You'll be able to build a dream (or nightmare) college campus from the ground up, from residence halls and classrooms to ornamental pathways and forests. Players will be able to give students a college experience packed with relationships and extracurricular activities, such as concerts and a sport called Cheese Ball, and possibly even an education.

Students can take classes such as gastronomy and robotics, and they each have their own character traits to be catered to. Keeping students happy and helping them earn strong grades can boost your college's prestige, allowing you to enroll more students and boost the institution's bank balance.

Pre-orders for most platforms are open today, and will be available on the Switch eShop later. Locking in a pre-order will net you in-game goodies for not only Two Point Campus, but Two Point Hospital as well.

Sega/Two Point Studios

The SAT will drop the pencil and go completely digital by 2024

The SAT standardized college admissions tests will be taken exclusively on computers starting in 2024, The New York Times has reported. The new system will spell the end to tests taken on paper with No. 2 pencils, a right of passage for American high school students since the SAT was first administered nearly a hundred years ago.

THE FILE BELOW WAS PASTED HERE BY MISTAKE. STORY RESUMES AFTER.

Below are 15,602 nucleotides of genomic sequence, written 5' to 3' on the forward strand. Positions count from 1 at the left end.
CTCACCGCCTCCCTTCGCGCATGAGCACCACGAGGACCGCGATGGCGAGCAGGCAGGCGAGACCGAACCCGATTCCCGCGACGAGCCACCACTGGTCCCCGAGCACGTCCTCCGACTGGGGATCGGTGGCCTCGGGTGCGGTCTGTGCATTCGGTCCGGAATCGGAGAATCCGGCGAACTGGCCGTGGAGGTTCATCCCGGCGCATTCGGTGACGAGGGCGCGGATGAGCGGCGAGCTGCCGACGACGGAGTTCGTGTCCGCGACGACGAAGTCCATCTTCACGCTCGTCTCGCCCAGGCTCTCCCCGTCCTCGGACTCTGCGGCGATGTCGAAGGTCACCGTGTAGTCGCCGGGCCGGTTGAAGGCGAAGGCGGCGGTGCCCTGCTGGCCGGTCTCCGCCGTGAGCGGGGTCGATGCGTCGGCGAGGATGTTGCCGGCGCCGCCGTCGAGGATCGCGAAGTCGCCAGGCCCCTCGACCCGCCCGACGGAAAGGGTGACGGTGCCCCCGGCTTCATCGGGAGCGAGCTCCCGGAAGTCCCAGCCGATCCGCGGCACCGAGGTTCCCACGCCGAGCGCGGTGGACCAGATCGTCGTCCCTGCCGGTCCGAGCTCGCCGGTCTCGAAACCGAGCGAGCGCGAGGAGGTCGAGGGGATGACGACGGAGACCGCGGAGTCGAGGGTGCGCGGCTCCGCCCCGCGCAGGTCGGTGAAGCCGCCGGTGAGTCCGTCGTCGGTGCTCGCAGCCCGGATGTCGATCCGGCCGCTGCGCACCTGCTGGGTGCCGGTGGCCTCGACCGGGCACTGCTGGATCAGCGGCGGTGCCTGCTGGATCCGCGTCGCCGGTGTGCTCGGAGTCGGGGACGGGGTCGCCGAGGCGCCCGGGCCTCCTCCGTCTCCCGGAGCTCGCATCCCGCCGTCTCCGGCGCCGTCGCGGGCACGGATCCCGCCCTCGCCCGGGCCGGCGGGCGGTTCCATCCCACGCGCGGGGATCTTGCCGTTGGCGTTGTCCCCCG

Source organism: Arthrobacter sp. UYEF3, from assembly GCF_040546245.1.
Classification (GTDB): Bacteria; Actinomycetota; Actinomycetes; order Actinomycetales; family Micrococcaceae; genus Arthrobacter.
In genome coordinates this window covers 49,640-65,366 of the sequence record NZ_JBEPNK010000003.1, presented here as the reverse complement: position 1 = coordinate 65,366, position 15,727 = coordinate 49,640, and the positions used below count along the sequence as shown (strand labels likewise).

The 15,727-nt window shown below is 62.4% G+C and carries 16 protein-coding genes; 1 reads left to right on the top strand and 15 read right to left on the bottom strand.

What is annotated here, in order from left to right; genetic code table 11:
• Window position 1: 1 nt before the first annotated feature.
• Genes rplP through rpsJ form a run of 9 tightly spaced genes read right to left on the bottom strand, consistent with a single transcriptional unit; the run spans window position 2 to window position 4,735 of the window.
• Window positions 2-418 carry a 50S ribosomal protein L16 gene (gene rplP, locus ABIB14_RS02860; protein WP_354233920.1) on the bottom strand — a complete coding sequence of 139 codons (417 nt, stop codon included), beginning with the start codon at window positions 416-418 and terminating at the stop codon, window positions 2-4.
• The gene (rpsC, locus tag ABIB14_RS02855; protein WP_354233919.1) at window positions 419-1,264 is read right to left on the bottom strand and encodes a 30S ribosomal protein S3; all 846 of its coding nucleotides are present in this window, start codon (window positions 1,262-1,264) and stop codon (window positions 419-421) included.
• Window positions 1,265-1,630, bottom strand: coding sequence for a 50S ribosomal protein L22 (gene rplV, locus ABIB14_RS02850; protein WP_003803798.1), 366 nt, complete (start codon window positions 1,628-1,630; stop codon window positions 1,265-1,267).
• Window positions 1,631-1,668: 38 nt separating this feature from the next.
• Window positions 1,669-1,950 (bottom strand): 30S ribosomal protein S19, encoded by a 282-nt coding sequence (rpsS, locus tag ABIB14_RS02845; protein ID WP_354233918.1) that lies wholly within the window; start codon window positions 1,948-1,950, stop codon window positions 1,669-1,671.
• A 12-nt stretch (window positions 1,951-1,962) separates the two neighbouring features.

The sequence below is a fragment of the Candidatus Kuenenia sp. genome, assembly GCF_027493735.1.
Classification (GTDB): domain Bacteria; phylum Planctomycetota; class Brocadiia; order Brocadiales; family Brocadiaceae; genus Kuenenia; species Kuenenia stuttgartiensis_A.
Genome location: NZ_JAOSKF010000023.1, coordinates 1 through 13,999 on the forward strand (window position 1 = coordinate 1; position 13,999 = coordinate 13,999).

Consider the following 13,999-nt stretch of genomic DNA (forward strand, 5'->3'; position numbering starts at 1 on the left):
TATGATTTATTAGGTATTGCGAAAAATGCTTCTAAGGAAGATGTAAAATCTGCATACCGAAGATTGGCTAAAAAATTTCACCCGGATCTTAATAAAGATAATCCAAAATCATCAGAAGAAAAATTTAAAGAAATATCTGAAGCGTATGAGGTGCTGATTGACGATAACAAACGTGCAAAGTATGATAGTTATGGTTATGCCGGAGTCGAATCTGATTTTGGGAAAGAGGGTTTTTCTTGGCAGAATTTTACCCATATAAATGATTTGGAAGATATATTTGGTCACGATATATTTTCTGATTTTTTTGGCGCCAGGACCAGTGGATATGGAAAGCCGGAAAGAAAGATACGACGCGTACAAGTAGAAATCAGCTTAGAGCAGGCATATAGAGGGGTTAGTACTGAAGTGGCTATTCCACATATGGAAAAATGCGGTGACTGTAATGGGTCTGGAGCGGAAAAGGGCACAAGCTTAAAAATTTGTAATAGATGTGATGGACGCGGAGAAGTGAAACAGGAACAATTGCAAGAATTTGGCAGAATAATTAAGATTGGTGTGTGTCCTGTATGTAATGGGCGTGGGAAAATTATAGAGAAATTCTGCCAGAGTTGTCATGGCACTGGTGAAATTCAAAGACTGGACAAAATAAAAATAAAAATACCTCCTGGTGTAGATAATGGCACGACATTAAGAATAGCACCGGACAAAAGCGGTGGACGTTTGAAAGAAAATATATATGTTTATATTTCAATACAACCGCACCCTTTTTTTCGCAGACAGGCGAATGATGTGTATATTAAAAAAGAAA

Students will instead complete the exams on laptops or tablets, either their own or devices issued by the school. If students don't have a device, the board will provide one on the test day. And if a student loses power or connectivity, "the digital SAT has been designed to ensure they won't lose their work or time while they reconnect," said the College Board, which administers the tests.

On top of the technical changes, the testing time will be shortened to two hours instead of three. It'll feature shorter reading passages with one question for each, reflecting a wider range of topics more representative of what students will see in college. For the math section, calculators will finally be allowed. And students and teachers will get test scores in days rather than weeks, with educators no longer having to deal with packing, sorting or shipping test materials.